Kentucky Guardsmen prepare for Derby and Oaks

JAK

Story by Capt. Andi Hahn | Photos by Staff Sgt. Aaron Hiler/133rd Mobile Public Affairs Detachment

The “Fastest Two Minutes in Sports” took five months to plan and the Kentucky National Guard is no stranger to the Kentucky Derby and Oaks “Run for the Roses”.

For decades the Kentucky National Guard has assisted the Louisville Metro Police Department and other state and local law enforcement agencies during the Kentucky Derby and Oaks festivities held in Louisville, Ky., at Churchill Downs.

“When a big event like Derby exceeds Louisville metro’s ability to respond they ask for our assistance,” said Maj. Lance Grebe, operations officer for the Kentucky National Guard. “We are never out there on our own; our teams are always partnered with a police officer,” Grebe said.

Army Spc. John R. Adkins of the Kentucky National Guard interviews Louisville Metro Police Sgt. Jim Bland about their mission during last year’s Kentucky Oaks and Derby horse races.

This year there will be 360 Kentucky National Guardsmen from the 198th Military Police Battalion, 41st Civil Support Team, 63rd Aviation Brigade, and various headquarters offices that will provide support to the Louisville Metro Police Department during the Derby festivities April 30 to May 1.

The MP Soldiers will occupy traffic control points, provide infield/gate security at Churchill Downs, provide the winner’s circle detail, transportation support and overall be a presence for command and control of security support operations alongside the LMPD.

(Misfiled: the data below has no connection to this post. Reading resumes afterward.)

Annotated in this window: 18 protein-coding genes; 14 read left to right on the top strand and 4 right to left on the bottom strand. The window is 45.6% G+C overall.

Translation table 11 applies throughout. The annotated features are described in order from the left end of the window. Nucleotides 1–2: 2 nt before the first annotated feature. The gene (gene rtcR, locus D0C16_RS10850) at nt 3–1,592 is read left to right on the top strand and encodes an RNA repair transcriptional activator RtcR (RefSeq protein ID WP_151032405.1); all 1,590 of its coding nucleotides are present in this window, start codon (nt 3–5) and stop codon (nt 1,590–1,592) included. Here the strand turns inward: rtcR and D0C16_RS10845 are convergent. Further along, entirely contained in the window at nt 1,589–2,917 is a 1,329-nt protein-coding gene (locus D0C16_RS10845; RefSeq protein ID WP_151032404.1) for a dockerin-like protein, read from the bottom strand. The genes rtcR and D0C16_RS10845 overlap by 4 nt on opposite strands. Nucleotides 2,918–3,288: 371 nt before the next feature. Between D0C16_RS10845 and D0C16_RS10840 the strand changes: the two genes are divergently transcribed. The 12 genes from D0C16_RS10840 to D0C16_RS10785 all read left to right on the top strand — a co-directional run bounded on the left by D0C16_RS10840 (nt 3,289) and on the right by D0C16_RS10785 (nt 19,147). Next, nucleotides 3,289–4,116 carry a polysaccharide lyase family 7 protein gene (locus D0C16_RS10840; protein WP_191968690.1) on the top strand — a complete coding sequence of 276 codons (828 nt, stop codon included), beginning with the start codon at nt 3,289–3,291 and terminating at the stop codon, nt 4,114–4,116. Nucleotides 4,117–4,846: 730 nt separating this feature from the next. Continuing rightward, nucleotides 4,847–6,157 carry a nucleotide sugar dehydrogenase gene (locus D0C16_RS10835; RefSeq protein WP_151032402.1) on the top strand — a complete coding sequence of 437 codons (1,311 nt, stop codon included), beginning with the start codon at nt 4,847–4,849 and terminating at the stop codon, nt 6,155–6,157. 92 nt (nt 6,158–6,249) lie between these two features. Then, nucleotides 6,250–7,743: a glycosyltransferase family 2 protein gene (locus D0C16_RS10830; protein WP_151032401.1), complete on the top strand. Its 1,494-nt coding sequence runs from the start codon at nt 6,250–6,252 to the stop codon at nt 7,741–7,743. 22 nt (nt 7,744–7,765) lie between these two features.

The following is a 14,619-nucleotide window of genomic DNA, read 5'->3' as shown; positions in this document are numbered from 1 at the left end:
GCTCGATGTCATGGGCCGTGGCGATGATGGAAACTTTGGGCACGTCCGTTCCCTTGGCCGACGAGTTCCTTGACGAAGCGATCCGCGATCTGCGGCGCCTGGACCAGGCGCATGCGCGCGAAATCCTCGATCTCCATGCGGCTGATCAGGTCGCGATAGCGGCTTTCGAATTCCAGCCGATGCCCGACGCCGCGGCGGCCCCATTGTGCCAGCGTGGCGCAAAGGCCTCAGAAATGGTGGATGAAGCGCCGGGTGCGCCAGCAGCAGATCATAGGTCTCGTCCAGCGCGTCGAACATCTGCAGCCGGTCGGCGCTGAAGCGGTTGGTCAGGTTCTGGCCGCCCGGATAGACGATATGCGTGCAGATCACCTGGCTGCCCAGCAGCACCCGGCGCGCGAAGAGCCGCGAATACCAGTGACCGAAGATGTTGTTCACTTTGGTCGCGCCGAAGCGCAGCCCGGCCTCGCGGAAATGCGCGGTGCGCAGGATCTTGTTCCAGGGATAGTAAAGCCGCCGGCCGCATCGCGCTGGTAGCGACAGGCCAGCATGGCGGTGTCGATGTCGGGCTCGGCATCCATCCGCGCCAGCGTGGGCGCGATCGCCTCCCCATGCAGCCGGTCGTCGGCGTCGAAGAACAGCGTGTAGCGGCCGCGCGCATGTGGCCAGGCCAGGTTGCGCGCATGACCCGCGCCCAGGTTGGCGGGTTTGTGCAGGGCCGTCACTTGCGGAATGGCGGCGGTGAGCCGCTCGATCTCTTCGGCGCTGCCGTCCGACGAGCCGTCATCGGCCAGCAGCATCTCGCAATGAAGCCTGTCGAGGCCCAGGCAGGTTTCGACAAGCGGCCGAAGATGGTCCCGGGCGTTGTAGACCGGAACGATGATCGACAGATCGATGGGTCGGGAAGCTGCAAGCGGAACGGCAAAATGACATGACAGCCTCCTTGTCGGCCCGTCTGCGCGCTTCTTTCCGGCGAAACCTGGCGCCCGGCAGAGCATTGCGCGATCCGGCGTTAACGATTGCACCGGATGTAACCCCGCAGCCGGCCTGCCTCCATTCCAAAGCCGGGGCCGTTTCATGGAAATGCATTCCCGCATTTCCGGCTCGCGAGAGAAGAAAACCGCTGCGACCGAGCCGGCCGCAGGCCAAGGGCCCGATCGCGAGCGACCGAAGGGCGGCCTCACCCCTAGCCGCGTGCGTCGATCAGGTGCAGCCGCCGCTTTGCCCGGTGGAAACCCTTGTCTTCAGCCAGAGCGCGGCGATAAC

The Kentucky National Guard has worked with local law enforcement and other agencies for numerous training events and real-world incidents such as the 2009 Winter Ice Storm and Hurricane Ike. The Kentucky Derby gives them another arena to brush up on Soldier skills and community outreach.

Army Pfc. Mark Slaughter, HHC 149th Maneuver Enhancement Brigade, stands at the head of a line of Soldiers and Airmen of the Kentucky National Guard who formed the Kentucky Derby Winner's Circle security cordon May 2, 2009.

“It’s important to continue to build a good working relationship with the LMPD,” Grebe said. “Our Soldiers, especially the MP’s, get refresher training out of it. In the past, during state training events or real-world disasters, it’s always been a seamless transition working with the local law officials,” said Grebe.

Follow this year’s Guardsmen participating in derby festivities on our website, www.kentuckyguard.com, and our social media links.

About kentuckyguard